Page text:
This week it’s from Golem XIV and offers a very clear, alternative perspective on the changing narrative of the financial crisis.
The official narrative today is that the plan of recovery is working. The narrative focuses on the rise of the stock markets to almost pre-crash heights. The failure of housing or commercial property markets to recover and the fact that unemployment is hideously high is simply no longer part of the recovery narrative. These things have been dropped. What has been added has been the ‘shocking’ level of public, national debt. In the new narrative the cause of the ballooning of public debt has been steered away from facts about the cost of the bail outs or how the disintegration of the speculative bubble caused a subsequent collapse of real economic activity. The new story is that the debts we have now are nothing to do with the banks and their temporary difficulties. They are due to a deeper incontinence in public spending.
The narrative is being re-written so that the ‘debt crisis’ is seen as something that is under control and being solved, whereas the present and pressing problem in need of controlling is the cost of public services and the unreasonable expectations that underlie them. Public expectation of a free lunch for their children at school or a pension for their life’s work or a health service paid for through taxes – these socialist weapons of fiscal destruction are to blame for the vast public debt. That is the narrative we are being fed. The bankers are being air brushed out of the story and certainly any mention of blame being attached to them is being described as backward looking if not downright suspect and dangerous. Not far, I suspect, from being vaguely alluded to as financial terrorism or a ‘financial hate crime’.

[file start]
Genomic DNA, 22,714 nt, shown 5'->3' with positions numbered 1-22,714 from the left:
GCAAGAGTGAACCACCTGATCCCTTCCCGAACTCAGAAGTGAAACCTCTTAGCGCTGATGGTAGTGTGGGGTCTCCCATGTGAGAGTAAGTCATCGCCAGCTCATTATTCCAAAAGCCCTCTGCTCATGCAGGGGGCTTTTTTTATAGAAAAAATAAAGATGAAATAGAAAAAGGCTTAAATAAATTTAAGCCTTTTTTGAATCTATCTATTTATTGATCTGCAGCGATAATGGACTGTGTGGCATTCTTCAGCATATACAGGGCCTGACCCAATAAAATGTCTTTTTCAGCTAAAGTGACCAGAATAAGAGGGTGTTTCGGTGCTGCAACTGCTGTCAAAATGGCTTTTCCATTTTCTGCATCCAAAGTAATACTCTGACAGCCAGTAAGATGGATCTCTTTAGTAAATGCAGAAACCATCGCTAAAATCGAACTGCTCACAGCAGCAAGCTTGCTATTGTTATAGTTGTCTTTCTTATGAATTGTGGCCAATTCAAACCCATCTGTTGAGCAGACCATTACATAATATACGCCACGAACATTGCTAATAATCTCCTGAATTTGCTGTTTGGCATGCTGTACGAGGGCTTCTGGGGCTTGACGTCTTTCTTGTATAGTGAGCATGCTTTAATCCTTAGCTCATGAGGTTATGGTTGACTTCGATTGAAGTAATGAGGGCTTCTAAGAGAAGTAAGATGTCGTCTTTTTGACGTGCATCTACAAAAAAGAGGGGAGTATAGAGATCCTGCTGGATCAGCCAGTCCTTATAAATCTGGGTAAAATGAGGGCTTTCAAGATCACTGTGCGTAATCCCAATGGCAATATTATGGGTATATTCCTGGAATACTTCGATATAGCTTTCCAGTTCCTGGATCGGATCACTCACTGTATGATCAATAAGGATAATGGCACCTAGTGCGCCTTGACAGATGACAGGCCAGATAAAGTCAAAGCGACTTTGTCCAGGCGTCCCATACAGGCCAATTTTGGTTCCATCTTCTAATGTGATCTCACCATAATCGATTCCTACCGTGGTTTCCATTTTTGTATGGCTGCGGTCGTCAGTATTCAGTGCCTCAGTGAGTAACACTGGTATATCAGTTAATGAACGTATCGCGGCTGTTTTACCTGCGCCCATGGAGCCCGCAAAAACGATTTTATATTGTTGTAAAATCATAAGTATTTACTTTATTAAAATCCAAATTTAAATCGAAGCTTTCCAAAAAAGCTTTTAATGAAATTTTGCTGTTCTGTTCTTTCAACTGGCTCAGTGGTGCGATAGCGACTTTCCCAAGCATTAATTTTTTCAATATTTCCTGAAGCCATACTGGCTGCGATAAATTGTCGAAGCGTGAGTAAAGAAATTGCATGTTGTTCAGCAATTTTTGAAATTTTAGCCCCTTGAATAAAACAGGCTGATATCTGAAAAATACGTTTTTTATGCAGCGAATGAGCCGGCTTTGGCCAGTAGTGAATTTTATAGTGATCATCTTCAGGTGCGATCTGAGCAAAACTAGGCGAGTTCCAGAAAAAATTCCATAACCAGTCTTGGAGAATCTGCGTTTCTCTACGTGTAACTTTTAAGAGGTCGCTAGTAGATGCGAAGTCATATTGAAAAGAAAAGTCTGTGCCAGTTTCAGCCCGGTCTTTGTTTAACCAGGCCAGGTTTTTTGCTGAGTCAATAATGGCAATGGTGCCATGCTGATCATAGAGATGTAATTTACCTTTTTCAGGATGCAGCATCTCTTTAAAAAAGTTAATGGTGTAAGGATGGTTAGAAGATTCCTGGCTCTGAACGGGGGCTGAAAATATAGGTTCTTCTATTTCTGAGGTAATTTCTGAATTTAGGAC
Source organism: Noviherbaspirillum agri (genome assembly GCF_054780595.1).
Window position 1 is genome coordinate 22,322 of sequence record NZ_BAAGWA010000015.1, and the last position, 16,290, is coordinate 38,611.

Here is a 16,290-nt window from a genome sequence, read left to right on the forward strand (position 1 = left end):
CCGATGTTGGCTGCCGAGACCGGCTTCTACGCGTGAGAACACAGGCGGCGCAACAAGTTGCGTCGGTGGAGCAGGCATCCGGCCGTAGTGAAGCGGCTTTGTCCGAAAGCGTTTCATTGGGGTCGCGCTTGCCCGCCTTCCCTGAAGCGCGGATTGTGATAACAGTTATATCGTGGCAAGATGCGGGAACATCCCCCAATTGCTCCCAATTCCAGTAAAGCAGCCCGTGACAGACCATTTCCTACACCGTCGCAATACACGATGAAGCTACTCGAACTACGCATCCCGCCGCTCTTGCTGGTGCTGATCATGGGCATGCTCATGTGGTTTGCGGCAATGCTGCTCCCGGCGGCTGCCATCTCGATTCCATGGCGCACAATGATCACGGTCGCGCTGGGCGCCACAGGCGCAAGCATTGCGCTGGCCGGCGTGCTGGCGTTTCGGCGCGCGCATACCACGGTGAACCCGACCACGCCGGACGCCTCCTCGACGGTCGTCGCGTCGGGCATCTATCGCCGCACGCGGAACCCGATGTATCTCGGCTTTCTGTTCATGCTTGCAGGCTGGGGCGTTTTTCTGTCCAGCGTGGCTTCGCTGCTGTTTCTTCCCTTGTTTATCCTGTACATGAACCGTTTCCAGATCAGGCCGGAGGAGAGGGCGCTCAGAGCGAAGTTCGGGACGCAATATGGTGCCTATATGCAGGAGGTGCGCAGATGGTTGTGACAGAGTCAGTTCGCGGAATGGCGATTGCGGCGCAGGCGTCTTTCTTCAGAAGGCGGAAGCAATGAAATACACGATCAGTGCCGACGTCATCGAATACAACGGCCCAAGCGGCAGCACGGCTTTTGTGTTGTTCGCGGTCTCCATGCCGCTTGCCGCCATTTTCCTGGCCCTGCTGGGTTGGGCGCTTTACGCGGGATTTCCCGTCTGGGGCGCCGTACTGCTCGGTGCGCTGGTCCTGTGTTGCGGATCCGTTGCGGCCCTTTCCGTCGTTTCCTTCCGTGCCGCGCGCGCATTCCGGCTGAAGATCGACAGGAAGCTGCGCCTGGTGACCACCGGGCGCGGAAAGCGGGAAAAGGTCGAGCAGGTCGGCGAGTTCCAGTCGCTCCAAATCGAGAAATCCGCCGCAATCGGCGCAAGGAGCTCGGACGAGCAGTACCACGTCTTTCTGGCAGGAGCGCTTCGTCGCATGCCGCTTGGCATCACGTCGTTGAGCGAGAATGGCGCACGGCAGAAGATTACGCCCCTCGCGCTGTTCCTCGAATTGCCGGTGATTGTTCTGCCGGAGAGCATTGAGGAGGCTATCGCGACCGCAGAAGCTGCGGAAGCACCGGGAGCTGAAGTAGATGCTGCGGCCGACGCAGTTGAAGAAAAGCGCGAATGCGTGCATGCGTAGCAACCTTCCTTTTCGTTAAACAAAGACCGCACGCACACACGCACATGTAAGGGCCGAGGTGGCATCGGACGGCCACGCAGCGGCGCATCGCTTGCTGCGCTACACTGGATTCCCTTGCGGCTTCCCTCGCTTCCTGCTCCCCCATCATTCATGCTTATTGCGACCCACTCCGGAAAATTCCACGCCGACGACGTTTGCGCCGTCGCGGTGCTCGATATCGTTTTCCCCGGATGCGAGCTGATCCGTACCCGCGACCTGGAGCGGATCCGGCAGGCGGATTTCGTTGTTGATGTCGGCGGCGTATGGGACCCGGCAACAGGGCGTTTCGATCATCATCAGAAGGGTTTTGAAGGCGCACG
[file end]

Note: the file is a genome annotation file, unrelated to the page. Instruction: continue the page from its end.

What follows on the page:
What we are left with in the official narrative is that our betters have one crisis under control – the cash flow/liquidity crisis and are now taking equally heroic steps to deal with the recently uncovered, deeper, systemic crisis – the ‘true’ crisis – of out-of-control public spending which is responsible for sovereign debt levels that are injurious to the efficient workings of the markets. Markets whose fearless leaders are trying, despite pubic profligacy and obstinate stupidity, to help us out of debt and back on to the true path of prosperity via necessary austerity and more ‘realistic’ expectations of what we are worth and what we deserve.
This isn’t a crisis. This is the new business of profit without risk. It isn’t even really a ‘bail out’. The new normal is a no risk machine for expropriating public wealth.
This man should be Chancellor of the Exchequer.
Add to that what’s going on in America – the unravelling of a ponzi scheme – and you can see that there’s something very nasty indeed waiting to crawl out of the woodwork.